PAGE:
Don’t let fear stop you; here are some myths that stop parents from taking in foster kids.
Even Christians who want to help children have reservations about foster care. In fact, Christian professionals say you should receive prayer, counsel and training first if you believe God is stirring you to consider becoming a foster parent. Common concerns about foster parenting that might be familiar to you include:
Bringing another child into our home will disrupt our family. “Absolutely,” says Dona Abbott, administrator for Bethany Christian Services in Grand Rapids, Michigan. “Any change in the family will cause disruption, but you have to work with it.”She suggests giving each child a private place to keep his or her treasures. Pay attention to the personality and needs of your own family, and make decisions about needs based on how they might affect and complement your kids.
A troubled child might be a bad influence on our own kids. Abbott advises: “If your own child has had healthy, solid parenting all his life, generally they don’t mimic the behaviors of the child that’s been abused and neglected. “Fostering is a “whole family” ministry. “A lot of [parents] do it because they’ve been successful in raising their own children, and they want to get their children involved in helping someone else,” Abbott says. But it can backfire. She advises training for every member of the family and recommends Making Room in Your Family—a popular, child-friendly workshop and booklet by the National Foster Parent Association.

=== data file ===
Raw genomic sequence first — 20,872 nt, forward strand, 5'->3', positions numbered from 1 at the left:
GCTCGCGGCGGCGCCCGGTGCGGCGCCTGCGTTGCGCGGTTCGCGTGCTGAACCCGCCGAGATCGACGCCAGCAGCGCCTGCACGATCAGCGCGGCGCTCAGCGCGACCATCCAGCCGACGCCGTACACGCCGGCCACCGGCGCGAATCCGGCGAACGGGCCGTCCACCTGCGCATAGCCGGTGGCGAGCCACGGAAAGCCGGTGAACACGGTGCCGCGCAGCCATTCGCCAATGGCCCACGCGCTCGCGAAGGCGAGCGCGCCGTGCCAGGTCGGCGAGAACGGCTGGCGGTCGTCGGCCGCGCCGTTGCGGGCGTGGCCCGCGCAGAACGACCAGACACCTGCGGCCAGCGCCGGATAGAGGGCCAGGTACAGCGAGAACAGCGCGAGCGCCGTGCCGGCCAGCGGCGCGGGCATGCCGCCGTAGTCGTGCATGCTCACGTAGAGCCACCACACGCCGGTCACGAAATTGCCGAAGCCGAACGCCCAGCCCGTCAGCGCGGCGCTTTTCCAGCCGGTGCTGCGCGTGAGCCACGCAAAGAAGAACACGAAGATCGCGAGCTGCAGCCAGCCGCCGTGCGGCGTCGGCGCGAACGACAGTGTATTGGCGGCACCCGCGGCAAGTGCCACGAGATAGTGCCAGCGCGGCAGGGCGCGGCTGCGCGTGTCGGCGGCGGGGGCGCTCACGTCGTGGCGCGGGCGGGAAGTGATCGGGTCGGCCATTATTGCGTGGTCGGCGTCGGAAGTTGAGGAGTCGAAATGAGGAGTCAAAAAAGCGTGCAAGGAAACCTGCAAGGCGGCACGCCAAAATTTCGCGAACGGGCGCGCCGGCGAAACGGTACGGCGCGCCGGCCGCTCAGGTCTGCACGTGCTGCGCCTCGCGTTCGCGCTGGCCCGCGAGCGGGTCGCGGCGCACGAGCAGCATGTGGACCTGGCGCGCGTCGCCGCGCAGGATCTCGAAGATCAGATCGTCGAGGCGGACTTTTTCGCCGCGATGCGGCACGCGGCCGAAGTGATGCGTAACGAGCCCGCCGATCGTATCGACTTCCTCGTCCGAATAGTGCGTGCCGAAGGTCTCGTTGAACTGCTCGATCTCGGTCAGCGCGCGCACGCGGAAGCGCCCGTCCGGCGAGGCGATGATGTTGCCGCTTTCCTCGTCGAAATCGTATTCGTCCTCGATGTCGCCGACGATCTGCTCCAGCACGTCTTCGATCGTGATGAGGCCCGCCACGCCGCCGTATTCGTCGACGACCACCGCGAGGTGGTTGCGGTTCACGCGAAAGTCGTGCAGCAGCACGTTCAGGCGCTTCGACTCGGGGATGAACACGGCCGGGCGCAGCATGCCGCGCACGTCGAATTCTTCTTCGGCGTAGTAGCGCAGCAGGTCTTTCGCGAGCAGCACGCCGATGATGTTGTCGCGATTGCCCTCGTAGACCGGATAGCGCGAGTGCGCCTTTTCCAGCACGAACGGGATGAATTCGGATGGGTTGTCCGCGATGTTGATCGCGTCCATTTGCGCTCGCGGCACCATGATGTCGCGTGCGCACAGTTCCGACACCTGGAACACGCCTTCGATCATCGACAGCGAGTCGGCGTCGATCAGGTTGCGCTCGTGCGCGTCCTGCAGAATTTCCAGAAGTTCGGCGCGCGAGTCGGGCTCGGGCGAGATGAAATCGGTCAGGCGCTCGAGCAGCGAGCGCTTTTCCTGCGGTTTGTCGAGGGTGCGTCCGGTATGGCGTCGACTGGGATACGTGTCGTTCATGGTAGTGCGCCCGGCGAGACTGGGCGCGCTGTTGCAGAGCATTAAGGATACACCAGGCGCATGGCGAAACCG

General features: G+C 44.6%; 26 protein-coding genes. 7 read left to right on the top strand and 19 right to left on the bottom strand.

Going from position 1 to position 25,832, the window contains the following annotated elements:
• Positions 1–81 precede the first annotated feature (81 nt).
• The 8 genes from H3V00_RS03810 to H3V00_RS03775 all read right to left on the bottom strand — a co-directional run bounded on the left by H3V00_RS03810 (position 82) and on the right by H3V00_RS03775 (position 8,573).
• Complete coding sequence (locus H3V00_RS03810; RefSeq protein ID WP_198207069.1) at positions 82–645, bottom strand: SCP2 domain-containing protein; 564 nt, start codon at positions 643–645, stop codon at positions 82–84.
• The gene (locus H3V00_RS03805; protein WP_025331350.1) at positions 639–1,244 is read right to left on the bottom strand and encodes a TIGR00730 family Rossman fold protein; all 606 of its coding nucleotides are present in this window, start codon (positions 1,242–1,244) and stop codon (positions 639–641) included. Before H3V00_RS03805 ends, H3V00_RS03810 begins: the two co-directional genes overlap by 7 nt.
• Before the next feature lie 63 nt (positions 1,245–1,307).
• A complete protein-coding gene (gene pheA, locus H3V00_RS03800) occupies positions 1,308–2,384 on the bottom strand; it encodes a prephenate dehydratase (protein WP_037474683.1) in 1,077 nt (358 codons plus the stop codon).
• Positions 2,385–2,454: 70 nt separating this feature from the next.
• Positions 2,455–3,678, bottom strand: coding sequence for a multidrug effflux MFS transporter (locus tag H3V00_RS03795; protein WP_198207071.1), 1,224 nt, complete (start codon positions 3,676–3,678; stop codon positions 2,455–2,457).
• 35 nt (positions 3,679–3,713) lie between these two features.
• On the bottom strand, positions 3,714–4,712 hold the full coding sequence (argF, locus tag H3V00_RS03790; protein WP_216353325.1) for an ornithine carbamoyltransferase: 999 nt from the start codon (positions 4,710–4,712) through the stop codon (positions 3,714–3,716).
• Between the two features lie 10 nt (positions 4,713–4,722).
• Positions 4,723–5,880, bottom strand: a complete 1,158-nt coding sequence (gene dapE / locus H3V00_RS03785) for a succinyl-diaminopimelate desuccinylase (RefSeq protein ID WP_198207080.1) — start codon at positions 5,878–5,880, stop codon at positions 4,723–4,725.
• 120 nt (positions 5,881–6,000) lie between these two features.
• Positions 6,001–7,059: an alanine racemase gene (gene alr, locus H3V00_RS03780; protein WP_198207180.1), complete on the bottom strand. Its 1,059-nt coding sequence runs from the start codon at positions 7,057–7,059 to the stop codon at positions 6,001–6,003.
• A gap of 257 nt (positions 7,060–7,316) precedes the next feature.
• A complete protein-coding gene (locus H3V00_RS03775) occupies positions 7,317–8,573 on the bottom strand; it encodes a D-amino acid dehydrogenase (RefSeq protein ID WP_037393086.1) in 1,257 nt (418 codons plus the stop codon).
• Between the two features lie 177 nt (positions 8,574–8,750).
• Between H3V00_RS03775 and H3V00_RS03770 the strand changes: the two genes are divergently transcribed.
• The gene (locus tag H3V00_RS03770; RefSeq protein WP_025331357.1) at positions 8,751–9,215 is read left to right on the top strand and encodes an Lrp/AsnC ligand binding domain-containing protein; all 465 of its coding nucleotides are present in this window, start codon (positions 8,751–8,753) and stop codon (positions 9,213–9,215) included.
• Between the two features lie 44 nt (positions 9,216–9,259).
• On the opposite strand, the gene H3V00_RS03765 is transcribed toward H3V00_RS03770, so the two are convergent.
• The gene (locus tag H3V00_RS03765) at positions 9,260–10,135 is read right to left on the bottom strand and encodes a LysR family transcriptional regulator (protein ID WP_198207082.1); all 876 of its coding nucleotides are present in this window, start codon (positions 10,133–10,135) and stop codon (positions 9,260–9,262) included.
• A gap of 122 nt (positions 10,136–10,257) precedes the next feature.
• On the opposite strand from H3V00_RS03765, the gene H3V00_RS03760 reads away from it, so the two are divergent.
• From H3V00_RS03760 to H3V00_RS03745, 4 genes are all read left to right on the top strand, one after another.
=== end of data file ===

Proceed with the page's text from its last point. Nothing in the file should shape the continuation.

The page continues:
It’s dangerous to mix unrelated boys and girls in the same home. Parents can make choices about the age and gender of the children they bring into their home. Along with stable supervision, they must set firm, literal boundaries. For example, in many foster homes, boys and girls are not allowed in one another’s bedrooms.
It would break my heart to see the foster children leave. That’s the most common reaction, but is it a valid reason to decline the opportunity to show God’s love to a child? “There will be pain, and when we attach, it should hurt to let go,” Abbott says.
“It’s not about me anymore,” says seasoned foster mom Ellen Houston of Memphis, Tenn. Ellen and her husband, John, have cared for 19 foster children over the last nine years, and they still cry when the kids leave. “Everything we do is to help somebody else,” she says, “and we get a great joy out of being with them.”
We want to have our own children. Jeff and Annette Hoch of Holmen, Wisc., have a uniquely blended family of five girls. A girl adopted internationally and twins adopted from foster care are sandwiched between two birth children, ages 12 and 1. And along the way the Hochs have cared for 10 foster kids.
“God creates families all ways,” Annette says. “To me, it doesn’t matter how God brings the children. If He brings them, they’re mine.”
It’s important not only to treat foster kids like your own, she says, but also to see them as yours in your heart or you may resent them for imposing on your family. “If you think of them as a guest in your home, you’ll find more fault with them,” she adds.
“You have to guard yourself and your own children,” Annette advises, “but you have to go in with the mindset that you’re going to love them no matter what.”